It's all in the Lionsgate trailer (below). Toronto hit Rabbit Hole may look like another bereaved parent drama, but as adapted by David Lindsay-Abaire from his Pulitzer-prize-winning play, directed by John Cameron Mitchell (Hedwig & the Angry Inch), and acted by Nicole Kidman, Aaron Eckhart and Dianne Wiest, it's a stunning piece of work. While the movie doesn't open until December 17, I think this one will go all the way: critics groups, Golden Globes, Guilds, Oscars: picture, adapted screenplay, actress, supporting actress.
  • By Anne Thompson
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  • October 25, 2010 4:15 AM
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  • 2 Comments

Oscar Round-Up: The Social Network Leads Buzz, Bullock vs. Lane, Renner's a Star

Oscar Round-Up: The Social Network Leads Buzz, Bullock vs. Lane, Renner's a Star
As awards season heats up and the growing surge of Oscar pundits weigh in more frequently, every Thursday the Daily Read will round up their worthiest efforts. And every Friday, as usual, we post the Oscar Talk podcast: this week we welcome London Fest attendees Guy Lodge (In Contention) and Peter Knegt (indieWIRE).
  • By Sophia Savage
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  • October 14, 2010 7:02 AM
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  • 1 Comment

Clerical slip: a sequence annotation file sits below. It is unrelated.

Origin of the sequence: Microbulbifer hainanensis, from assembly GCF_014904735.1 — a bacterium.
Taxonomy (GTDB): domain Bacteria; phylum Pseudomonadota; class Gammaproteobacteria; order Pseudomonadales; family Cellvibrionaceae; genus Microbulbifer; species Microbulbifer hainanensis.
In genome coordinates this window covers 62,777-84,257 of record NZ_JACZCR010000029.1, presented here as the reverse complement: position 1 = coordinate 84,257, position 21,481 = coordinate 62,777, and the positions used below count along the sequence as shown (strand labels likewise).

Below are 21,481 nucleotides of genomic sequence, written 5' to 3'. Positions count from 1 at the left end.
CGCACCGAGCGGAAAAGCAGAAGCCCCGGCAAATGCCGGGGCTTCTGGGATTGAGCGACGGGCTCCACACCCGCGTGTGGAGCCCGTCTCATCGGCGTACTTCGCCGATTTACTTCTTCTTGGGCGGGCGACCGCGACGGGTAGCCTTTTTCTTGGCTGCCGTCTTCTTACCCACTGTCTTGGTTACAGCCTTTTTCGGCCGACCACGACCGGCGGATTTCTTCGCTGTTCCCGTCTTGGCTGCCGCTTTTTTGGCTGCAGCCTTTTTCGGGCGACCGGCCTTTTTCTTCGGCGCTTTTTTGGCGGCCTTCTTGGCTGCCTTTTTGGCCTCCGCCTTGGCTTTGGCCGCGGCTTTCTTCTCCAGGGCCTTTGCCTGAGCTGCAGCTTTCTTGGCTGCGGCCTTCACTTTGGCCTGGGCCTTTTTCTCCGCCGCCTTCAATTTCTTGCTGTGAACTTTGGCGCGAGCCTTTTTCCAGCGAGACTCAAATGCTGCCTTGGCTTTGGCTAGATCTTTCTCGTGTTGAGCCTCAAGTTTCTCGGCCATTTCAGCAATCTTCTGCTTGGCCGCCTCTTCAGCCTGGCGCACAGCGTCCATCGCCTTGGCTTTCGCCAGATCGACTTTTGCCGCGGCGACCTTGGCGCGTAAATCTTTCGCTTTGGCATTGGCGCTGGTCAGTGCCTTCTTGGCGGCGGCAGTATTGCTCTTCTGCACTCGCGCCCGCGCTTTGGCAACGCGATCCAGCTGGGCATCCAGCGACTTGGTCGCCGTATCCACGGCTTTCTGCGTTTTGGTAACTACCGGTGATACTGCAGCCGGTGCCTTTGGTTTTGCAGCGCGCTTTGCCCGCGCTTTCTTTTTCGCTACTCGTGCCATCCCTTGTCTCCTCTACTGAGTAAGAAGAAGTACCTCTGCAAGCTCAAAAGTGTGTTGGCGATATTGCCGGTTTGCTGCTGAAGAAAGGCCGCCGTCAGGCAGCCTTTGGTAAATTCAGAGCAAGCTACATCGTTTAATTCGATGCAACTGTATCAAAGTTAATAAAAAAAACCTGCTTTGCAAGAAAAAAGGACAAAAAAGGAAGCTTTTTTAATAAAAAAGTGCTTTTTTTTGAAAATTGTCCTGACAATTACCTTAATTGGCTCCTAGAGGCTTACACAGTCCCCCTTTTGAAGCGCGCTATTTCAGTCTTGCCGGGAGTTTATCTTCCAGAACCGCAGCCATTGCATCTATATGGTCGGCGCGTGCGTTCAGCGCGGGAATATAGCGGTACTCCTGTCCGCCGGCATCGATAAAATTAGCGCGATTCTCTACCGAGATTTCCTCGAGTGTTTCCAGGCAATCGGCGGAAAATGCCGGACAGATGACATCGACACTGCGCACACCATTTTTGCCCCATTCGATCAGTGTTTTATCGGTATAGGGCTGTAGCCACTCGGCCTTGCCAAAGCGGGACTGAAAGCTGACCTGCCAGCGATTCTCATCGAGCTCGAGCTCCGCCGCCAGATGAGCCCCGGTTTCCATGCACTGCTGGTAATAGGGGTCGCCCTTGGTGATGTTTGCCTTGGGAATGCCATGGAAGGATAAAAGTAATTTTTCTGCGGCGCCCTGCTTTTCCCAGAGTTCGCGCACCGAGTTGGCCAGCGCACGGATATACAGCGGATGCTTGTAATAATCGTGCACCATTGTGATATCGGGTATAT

Oscar Watch: King's Speech Leads Gurus 'O Gold, Wins Hamptons Prize

Oscar Watch: King's Speech Leads Gurus 'O Gold, Wins Hamptons Prize
Tom Hooper’s The King’s Speech, starring Colin Firth as a stuttering King George VI, not only won the narrative audience prize at the Hamptons International Film Festival Sunday, but scored number one in the post-Toronto Film Festival Gurus 'o Gold poll (below). I also voted it number one (my current predictions are here and listed below), because the Tom Hooper movie is not only impeccably made and boasts the year's likely best actor winner (Firth), but is emotionally moving in a way that the brilliantly cold The Social Network is not.
  • By Anne Thompson
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  • October 11, 2010 3:33 AM
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  • 7 Comments

Oscar Talk: Diane Lane vs. Annette Bening vs. Julianne Moore, Inception, Hereafter, The Way Back

Oscar Talk: Diane Lane vs. Annette Bening vs. Julianne Moore, Inception, Hereafter, The Way Back
There's still a long way to go in the Oscar race. Kris Tapley and I debate whether Secretariat is this year's mainstream Blind Side, Diane Lane is this year's Sandra Bullock, Julianne Moore and Annette Bening will both make it for The Kids Are All Right, and if Chris Nolan's Inception, John Cameron Mitchell's Rabbit Hole, Martin Scorsese's Shutter Island, Pixar's Toy Story 3, Peter Weir's The Way Back, and Clint Eastwood's Hereafter have a shot at the top ten.